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© Copyright 2004, 2018 Long Island Bandits Fastpitch. All Rights Reserved.

Recruiting Guide

The College Softball Recruiting Process

Below is some information to help you with the recruiting process, including the NCAA Rules

Timeline.

Frequently Asked Questions, Do’s & Don’ts and the Realities of Recruiting.

THE RECRUITING TIMELINE

Prior to the Junior Year in High School

At the beginning of your ninth grade year, you become a prospective student-athlete.  All rules

regarding recruiting go in effect at this time.  You may visit an institution at your own expense as

often as you wish, and all contacts with a coach must be on the college campus. The athlete can

call the coach, but the coach cannot return the phone-call or email (except Division III where the

coach may call or write starting with the athlete’s first year in high school).

Junior Year of High School

September 1: Coaches may send athletes recruiting letters, emails and information about the

athletic program. Coaches may not call prospects; however, until after July 1 for Division I and

June 15 for Division II.  (See Division III exception above).

Early in the Junior Year

Register with the Eligibility Center

https://web1.ncaa.org/eligibiltycenter/common

Take the ACT and/or SAT and request scores to be sent to the Eligibility Center

Begin your amateurism questionnaire

After completing your junior year

 Request your high school to send your transcript to the Eligibility Center.

College coaches may initiate in-person, off-campus contacts for Division I schools as of July

1; for Division II, as of June 15; for Division III, as of the end of junior year.  Division I and II

coaches are allowed three total contacts with a prospect or her family members during her

senior year in high school.  Coaches may only call prospects once a week, and these calls

may include conversations with other family members.

Senior Year of High School

First Day of Classes:

On-campus official visits may begin.  Before a college may invite you on an official visit, you

will have to provide them with a copy of your high school transcript (Division I only) and SAT

or ACT score.  You are limited to one official visit at five different institutions.

National Letter of Intent

Signing: Early signing begins the second Wednesday in November of your senior year.  The

late signing period begins the second Wednesday in April of your senior year.

Near or at the End of your Senior Year

Complete amateurism questionnaire. 

Guidance counselor must send final transcript with proof of graduation to the Eligibility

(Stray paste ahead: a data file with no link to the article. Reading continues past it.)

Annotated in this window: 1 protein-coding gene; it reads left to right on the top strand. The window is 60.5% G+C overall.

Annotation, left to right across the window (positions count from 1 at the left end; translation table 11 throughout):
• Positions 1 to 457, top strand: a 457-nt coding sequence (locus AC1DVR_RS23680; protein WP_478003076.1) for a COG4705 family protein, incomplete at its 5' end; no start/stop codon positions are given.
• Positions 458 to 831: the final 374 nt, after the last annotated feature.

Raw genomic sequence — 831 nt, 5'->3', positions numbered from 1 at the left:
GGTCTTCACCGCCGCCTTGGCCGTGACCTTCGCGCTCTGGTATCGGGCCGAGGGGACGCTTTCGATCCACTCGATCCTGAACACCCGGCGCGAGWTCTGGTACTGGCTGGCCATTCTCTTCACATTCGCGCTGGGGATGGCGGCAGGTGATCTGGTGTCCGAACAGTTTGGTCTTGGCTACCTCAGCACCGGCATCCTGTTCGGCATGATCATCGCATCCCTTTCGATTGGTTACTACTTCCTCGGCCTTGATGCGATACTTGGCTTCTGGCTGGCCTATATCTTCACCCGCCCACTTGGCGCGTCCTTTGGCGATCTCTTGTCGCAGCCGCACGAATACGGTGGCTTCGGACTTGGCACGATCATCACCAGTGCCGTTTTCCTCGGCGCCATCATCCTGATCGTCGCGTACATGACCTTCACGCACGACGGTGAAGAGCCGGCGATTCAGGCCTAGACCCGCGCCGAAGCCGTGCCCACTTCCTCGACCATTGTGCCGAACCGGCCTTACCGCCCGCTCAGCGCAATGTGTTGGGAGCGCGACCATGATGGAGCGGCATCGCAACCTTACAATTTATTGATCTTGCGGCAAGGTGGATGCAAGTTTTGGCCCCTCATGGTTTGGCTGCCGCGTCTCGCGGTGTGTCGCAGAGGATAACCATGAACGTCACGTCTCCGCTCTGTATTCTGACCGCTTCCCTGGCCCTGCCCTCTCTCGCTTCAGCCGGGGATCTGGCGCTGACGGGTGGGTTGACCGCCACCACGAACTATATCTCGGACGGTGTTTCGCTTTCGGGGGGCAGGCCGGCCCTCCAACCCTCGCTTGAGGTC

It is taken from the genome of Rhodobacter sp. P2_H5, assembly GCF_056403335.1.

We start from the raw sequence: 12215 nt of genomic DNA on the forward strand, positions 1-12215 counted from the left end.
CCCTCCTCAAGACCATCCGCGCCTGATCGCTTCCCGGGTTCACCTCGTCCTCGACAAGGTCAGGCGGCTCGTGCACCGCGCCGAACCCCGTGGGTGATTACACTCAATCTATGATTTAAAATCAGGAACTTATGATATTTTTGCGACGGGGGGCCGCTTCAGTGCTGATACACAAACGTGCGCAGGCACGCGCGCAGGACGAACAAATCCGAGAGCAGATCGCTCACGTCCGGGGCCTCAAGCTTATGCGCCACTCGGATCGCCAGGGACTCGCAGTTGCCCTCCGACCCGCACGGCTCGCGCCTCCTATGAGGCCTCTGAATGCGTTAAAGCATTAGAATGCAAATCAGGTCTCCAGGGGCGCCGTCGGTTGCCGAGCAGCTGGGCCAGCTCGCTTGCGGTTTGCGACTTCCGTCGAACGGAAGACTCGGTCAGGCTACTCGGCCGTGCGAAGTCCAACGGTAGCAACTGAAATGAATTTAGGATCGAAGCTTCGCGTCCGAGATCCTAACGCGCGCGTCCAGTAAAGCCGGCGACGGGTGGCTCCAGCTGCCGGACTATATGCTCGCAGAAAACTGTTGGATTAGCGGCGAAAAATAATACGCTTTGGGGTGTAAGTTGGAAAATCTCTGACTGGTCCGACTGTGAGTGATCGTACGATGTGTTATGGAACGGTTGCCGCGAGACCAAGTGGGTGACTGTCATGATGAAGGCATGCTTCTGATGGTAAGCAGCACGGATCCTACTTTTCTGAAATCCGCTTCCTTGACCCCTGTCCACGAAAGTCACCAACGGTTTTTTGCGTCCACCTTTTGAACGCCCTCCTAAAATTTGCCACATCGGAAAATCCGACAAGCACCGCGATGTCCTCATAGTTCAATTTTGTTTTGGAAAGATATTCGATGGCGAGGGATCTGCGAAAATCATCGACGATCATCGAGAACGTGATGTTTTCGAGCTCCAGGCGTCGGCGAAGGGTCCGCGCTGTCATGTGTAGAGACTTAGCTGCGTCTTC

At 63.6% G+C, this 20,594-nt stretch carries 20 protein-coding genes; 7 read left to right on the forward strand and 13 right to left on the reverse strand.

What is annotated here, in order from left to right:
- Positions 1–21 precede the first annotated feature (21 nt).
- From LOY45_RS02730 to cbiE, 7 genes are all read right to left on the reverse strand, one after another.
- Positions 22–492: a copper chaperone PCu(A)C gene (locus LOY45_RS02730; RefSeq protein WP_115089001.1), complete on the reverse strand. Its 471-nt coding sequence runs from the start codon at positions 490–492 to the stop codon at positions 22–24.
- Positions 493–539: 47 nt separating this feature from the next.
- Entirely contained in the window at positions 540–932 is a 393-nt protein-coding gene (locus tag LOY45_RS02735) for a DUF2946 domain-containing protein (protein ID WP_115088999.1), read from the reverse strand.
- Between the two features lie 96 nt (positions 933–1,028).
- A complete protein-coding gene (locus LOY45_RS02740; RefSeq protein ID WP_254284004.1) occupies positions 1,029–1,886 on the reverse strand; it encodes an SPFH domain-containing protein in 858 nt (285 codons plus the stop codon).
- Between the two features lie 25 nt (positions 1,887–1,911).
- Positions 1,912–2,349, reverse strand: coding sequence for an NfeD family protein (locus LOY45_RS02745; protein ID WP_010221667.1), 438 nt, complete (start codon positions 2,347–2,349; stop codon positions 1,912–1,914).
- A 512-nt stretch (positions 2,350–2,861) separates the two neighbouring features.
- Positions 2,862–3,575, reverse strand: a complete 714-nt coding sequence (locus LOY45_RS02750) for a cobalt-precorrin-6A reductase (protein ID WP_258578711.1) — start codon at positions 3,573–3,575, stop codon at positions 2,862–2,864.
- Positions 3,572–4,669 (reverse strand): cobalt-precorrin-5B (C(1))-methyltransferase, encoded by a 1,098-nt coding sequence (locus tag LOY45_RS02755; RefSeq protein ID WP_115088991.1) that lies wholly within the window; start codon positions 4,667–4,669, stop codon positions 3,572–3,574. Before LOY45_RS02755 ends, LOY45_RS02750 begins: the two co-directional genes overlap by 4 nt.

Center.

Frequently Asked Questions

Q: When should I contact colleges?

A: The winter of your sophomore year.  It is never too early to start the recruiting process.

Q: How do I start the process?

A: Begin by making a list of colleges you are interested in attending; make it a broad list.  There are

many opportunities to play softball in college, so don’t limit yourself. Do your homework and send an

introductory letter to those colleges.  Make sure to include: Your return address, your graduation

year, a brief introduction about yourself, your summer team’s name and your high school.

Make sure each letter is personalized (e.g., goes to the current head coach and that you have

proofread it

carefully).  Additional items to include are your player profile, transcript, game schedule and skills

video DVD or internet video link.  Make sure you register with the NCAA Eligibility Center; see your

guidance counselor for assistance.  Make sure you take the SAT and ACT early in your junior year.

Q: What should be in my skills video?

A: Your video should be five to ten minutes long’ it should include an introduction that says who you

are and

Hitting off a tee, machine, front toss or pitcher; video from the side and behind.

Field your position from the front and the side.  Make sure to show fielding and throwing

Pitchers should throw all of their pitches, and the video should include shots from behind the

catcher, behind the pitcher and from the side

No need to get fancy or include game footage; keep it short and simple.  Remember coaches

have a lot of videos to watch.

Make sure your graduation year is clearly marked on the video

Q:  Should I attend college camps?

A: Yes. This is a great way to be seen and to figure out if you will fit in with a certain team or coaching

philosophy. This also provides you with an opportunity to learn and develop as a player. 

Many colleges have both summer and winter clinic and camp opportunities.

The Do’s & Don’ts

Don’t approach a college coach while playing in a tournament. A college coach cannot speak to

you until after your team has completed play in the tournament for the weekend and only after

June 15 for Division II or July 1 for Division I after your junior year. A college coach may speak to

your parent or guardian before the completion of the tournament. However, doing so will count

as one of the three allowed face-to-face contacts between you and the coach. Even if you are

not playing in the tournament but are watching, a college coach cannot talk to you or your